Conundrum of the Day: Palestinian Statehood

Update: I am closing the comments to this post. My commenters cannot seem to decide whether I am an anti-Israeli bigot or an anti-Palestinian bigot. Mission accomplished? Anyway, the comments section seems to be taking a turn that isn’t appropriate for this blog.

As you know, I am not a public international law expert. I do try to keep up with the news, though, and I have been particularly interested by the Prosecutor’s December 2019 request for a ruling on the territorial jurisdiction of the International Criminal Court in the West Bank, Gaza, and East Jerusalem, which amounts to a request for a ruling about whether Palestine is or is not a state. I have been following Professor Heller’s Twitter feed for updates, including for links to the amicus briefs submitted by several states and NGOs arguing that in fact Palestine is not a state, at least for these purposes, and of course briefs arguing that Palestine is a state. There is a lot one could say here about the apparent disconnect between the view of many scholars and the view of much of the world community, but I want to plumb the depths of the Letters Blogatory archive for a minute to arrive at what I think is an interesting point:

As the Prosecutor’s request (¶ 41) explains, Palestine acceded to the Rome Statute in January 2015, and the statute came into force with respect to Palestine in April 2015. Recall that the Palestinian Authority has been sued many times in the United States on terrorism claims. In those cases, the question of personal jurisdiction turns on whether Palestine is a state. If it is a state, then a US court has personal jurisdiction as long as the claim comes within one of the exceptions to foreign sovereign immunity. If Palestine is not a state, then the plaintiff is probably out of luck, because it will be very difficult if not impossible to make the ordinary showing of minimum contacts with the United States. How have the US courts treated Palestinian statehood in these cases?

In Safra v. Palestinian Authority, a case I wrote about in February 2015, the court held that the Palestinian Authority did have rights under the Due Process Clause and could therefore make out a personal jurisdiction defense, precisely because it was not a sovereign. In Sokolow v. PLO (2d Cir. 2016), a case argued after Palestine’s accession to the Rome statute, which I wrote about in September 2016, the court vacated a $650 million judgment on a jury verdict on similar grounds. Now, the issue is complicated a bit by the fact that there is a difference between saying Palestine is not a state and that the United States does not recognize Palestine as a state. My point is that sometimes (as in the ICC) it is in the Palestinian Authority’s interest to be treated as a state and sometimes (as in the US litigation brought by victims of terrorism) it is in the PA’s interest not to be treated as a state. The question of Palestinian statehood is really important and involves matters of principle, but there’s also a lot of complicated legal maneuvering for advantage going on.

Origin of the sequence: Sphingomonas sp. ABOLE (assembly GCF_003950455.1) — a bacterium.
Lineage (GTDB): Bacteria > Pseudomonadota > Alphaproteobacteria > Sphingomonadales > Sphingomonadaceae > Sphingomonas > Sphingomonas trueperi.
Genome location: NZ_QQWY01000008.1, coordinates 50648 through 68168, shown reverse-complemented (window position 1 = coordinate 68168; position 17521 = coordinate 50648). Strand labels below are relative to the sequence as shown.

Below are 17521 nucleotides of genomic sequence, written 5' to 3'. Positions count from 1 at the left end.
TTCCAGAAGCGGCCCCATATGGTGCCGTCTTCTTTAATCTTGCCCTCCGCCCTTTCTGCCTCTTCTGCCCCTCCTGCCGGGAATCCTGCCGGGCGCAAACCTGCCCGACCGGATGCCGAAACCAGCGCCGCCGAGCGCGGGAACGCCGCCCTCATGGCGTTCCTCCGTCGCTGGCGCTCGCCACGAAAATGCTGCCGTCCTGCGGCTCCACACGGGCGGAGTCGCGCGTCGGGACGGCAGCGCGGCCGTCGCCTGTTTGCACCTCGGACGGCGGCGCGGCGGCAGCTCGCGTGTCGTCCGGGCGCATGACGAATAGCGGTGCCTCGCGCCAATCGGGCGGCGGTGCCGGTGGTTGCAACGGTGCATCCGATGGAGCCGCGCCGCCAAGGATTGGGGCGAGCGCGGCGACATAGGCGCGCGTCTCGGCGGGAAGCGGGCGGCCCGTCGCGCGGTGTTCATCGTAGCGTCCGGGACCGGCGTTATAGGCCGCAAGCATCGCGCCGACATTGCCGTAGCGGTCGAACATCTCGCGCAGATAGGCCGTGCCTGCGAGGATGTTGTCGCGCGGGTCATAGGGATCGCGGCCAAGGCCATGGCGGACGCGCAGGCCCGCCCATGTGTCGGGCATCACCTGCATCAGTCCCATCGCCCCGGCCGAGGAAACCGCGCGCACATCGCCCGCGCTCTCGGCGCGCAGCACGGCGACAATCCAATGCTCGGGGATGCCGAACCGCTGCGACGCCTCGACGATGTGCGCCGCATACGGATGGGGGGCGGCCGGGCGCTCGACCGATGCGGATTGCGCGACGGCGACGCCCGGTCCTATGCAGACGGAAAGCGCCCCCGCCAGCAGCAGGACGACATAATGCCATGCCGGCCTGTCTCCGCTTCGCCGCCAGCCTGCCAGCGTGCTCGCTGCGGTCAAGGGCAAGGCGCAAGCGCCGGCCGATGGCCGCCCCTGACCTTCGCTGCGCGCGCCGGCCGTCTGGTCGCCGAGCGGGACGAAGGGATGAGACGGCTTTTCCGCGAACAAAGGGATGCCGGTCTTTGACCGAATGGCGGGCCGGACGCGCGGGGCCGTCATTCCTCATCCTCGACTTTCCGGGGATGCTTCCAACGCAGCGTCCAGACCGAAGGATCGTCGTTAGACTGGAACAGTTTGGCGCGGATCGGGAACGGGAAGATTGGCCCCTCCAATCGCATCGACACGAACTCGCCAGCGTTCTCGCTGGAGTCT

I should conclude by saying that this isn’t a post about whether there ought to be a Palestinian state. It’s just a post about whether there is one today as a legal matter, and how the answer to that question may depend on the context.

This Post Has 9 Comments

  1. Ted Folkman

    No, I support a two-state solution. There is a difference between saying there should be a Palestinian state (there should, in my view) and saying there is a Palestinian state now, as a legal matter. On the second question, sometimes it is in the Palestinians’ interest for the answer to be “yes,” and sometimes it is in their interest for the answer to be “no.” That’s really my point.

  2. Barry Chernick

    I am generally a fan of Letters Blogatory, but it’s getting too political for my tastes. However, I also find Caroline’s post highly offensive, and the suggestion that Israel is trying to secure all of the Coronavirus treatment resources borders on conspiratorial. I don’t think Ted was arguing that Palestinians don’t deserve resources, but Ted’s decision to turn this blog into a forum for discussing Middle East politics will naturally invite some misinterpretations. What next, Ted? Are you going to confront the conundrum of police racism?

  3. Yossi Halperin

    Let’s get real for once: In 1948, the UN offered Israelis and Palestinians a two-state solutions. The Israelis accepted and the Palestinians rejected it. The Palestinians then joined Israel’s neighboring Arab countries in vicious attacks to drive Israel to the sea. They tried and failed. Not once but three times BEFORE there was any “occupation” of Palestinian Territories. Caroline’s view is abhorrent and Ted chooses appeasement.

  4. Elie Gertel

    I live in the so-called occupied territories—a “settler.” Let me tell you something. We are not the obstacles to peace. This article is hogwash. Letters Blogatory and all of these hyper-liberal websites are not presenting the situation fairly. Come to the West Bank. Visit a “settlement.” And then visit the City of Hebron. Tell me if I am an “occupier.” You should be ashamed of yourself, Letters Blogatory.

  5. Gary Nehro

    Sir, you are an occupier. No quotes. You and your cohorts are the most stubborn obstacle to peace. Instead of a two-state solution, Israel/Palestine should be one nation with everyone having the right to vote. Why does Mr. Gertel get to vote, and my cousins who live in Ramallah have no vote? It’s anti-democratic.

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